OPORTO, Portugal — The butterfly in the window of Eduardo Carneiro and Co. at 225 Rua das Flores is prominently displayed. The sun glints off its delicate wings, reflected not by satiny iridescent color, but by gold.
The butterfly's intricate wing pattern is not the creation of nature but of a Portuguese artisan's skill at winding, twisting, curling and braiding fine golden wires into symmetrical wings.
This is the art of filigree, a technique of working gold and silver that dates from about 3000 BC, and was introduced into Portugal during the Middle Ages by the Moors. Artisans work for hours on each delicate piece. In addition to the popular butterflies they shape leaves, hearts and flowers for pins and pendants, hoop earrings and bracelets, and larger items, including model ships, miniature furniture and picture frames.
The work demands skill and patience. It requires the careful bending, twisting, and curling of tiny gold or silver wires into complex patterns and soldering these with gold or silver and borax. The meticulously developed curlicues are held in place by a frame of heavier wire.
Filigree is sold in Lisbon and throughout Portugal, but most of it is made in the north in the wonderful old city of Oporto, Portugal's second largest city, and in the nearby town of Gondomar. Filigree techniques are handed down from generation to generation and, although the art is said to have reached its height during the 18th-Century reign of King John V, the workmanship today is superb. Much of it is done at home, under contract to a factory and distributor.
Artisans work most often in silver, which may then be plated with 24-karat gold, or left as is. Some filigree is done in 19-karat gold (Portuguese law requires that no less than 19-karat gold be used in jewelry that is to be sold in Portugal) or in 24-karat gold.
Rosas de Portugal, at Rua 5 de Outubro 20, Gondomar (telephone 983-1199 or 983-1049), is one of the largest factories for filigree. The gold or silver wire is given to workers to take home. The workers spend hours with tweezer-like instruments, looking through magnifying lenses, to make the tiny twists and curves that determine the design.
First they make the heavier frame, then fill it in with minute details of the pattern. The process is one of constant improvisation and embellishment. The more ornate the piece is, the heavier it is--and the workers are paid according to the weight of each piece they make.
Even with the skill required to work the gold and the hours spent in creating the patterns, the artisans are paid very little for their labor, and as a result the jewelry costs much less than you'd expect.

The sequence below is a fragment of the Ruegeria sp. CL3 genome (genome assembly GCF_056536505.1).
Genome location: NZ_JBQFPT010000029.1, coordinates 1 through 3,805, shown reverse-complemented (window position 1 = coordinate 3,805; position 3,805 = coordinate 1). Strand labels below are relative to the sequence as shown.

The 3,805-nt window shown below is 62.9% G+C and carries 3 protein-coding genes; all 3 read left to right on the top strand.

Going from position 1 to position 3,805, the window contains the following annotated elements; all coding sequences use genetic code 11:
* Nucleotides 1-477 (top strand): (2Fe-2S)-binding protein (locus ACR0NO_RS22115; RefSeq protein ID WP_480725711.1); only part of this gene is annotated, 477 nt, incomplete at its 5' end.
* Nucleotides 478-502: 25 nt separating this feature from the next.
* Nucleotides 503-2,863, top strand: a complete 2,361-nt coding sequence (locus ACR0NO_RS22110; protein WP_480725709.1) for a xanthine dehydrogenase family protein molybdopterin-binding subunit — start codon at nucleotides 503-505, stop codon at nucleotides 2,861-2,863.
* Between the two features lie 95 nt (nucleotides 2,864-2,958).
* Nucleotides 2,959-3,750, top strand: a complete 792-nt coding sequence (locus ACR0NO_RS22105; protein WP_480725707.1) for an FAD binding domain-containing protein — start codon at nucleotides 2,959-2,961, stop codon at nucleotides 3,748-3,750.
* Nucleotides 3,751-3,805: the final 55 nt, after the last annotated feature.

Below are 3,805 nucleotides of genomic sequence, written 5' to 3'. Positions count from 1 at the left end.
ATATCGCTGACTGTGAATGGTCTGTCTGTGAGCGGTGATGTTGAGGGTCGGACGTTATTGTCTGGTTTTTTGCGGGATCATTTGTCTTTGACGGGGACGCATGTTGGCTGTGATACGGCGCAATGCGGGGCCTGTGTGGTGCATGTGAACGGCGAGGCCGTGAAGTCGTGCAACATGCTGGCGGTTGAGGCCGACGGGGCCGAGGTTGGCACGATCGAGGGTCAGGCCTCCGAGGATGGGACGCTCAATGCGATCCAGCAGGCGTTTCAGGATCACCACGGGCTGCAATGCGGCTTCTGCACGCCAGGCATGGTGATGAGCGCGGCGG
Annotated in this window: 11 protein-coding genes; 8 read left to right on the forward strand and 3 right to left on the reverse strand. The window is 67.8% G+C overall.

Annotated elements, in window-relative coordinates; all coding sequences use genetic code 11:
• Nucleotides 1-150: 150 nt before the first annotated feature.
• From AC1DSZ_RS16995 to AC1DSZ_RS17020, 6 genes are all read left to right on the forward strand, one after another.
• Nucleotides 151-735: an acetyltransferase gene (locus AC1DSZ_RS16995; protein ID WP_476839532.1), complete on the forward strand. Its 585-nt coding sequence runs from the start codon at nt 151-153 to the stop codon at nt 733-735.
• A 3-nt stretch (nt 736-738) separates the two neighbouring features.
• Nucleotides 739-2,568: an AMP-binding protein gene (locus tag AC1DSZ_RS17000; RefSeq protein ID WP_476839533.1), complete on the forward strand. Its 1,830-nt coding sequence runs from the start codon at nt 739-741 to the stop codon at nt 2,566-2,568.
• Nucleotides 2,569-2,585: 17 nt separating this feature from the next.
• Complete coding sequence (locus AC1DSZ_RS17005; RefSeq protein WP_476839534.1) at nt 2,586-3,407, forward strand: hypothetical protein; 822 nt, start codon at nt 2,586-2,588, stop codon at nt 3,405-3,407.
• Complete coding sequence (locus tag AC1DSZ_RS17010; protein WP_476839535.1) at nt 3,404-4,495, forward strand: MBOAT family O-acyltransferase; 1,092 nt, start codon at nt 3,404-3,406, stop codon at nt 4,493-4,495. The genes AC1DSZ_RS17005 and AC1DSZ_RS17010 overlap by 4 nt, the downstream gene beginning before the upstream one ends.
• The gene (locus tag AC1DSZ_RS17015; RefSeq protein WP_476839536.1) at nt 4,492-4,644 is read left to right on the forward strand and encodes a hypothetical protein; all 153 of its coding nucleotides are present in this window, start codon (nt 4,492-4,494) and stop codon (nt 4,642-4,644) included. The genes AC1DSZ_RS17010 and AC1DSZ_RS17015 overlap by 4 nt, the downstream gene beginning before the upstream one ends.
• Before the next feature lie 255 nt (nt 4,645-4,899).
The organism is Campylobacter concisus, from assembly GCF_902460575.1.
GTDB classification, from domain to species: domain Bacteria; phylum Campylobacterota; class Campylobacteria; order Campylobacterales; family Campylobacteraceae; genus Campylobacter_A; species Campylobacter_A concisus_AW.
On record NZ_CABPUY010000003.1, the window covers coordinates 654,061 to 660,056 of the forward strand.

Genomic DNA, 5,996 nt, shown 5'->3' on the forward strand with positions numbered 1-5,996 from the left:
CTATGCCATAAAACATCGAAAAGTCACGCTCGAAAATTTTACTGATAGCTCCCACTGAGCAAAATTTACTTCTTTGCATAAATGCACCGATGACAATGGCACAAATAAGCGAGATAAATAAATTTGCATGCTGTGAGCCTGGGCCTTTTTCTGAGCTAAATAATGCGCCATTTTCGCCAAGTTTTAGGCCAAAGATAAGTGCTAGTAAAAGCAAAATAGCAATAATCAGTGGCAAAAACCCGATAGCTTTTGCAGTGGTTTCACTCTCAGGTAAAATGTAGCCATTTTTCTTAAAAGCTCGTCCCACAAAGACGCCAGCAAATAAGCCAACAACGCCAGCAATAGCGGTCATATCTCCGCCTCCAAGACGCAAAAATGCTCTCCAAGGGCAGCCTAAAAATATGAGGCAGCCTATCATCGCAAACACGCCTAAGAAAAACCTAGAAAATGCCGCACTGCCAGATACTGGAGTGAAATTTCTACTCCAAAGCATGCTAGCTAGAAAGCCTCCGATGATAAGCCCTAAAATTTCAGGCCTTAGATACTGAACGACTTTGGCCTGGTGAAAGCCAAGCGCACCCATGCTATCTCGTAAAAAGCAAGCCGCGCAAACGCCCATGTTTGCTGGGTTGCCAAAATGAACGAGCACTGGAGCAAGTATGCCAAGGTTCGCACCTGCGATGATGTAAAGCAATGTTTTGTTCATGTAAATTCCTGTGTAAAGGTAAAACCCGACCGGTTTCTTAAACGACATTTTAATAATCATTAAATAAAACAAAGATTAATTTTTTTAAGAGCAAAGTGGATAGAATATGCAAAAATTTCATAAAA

At Rosas de Portugal, silver filigree bracelets, some set with beads to make them look even more old-fashioned, wholesale for $3 or $4. Those that are gold-plated are slightly more expensive, and the 19- or 24-karat gold items are hundreds of dollars. But they are still quite a bargain, especially when you consider the labor involved in this art. The price tag is pegged primarily to the selling price of gold, and relatively little is added to cover the cost of workmanship.
Guided tours have not been established on a regular basis, but you may visit Rosas de Portugal if you call first for an appointment.
Their filigree jewelry and that of other manufacturers is available at slightly higher prices in the jewelry stores along Oporto's street of gold, the Rua das Flores, a charming, twisting little street in the heart of the old part of town, not far from the Douro River that runs through the city.
Calculating the Price
There are nine jewelry shops along Rua das Flores. Like Rosas de Portugal, they calculate the prices of pieces daily, based on the current price of gold. Gold jewelry is tagged, but the number written down refers to the weight of the piece. The tag may also indicate the degree of complexity of the piece. These are the factors that go into the calculation of the price, which is done on the spot when you ask about it.
Antique gold pieces usually have set prices, which are higher than those of contemporary pieces because they usually are made of at least 22-karat gold, and value is placed on old workmanship and the history of the piece.
The shops along Rua das Flores have similar wares, but each piece of filigree is slightly different. All the shops have the basics--pins, pendants, bracelets, earrings and objets d'art.
That gold butterfly in the window of Eduardo Carneiro & Co. comes in a gold-plated version that sells for $5, and smaller butterflies sell for $2. The entire back room of the shop is stocked with filigree. Lovely leaf pins sell for $5 to $7.
Models of caravels that plied the seas during Portugal's days of empire and glory cost around $12, and models of the boats that once ferried barrels of Oporto's famous port wine along the Douro River cost about $26. All in filigree--sails, oars and all.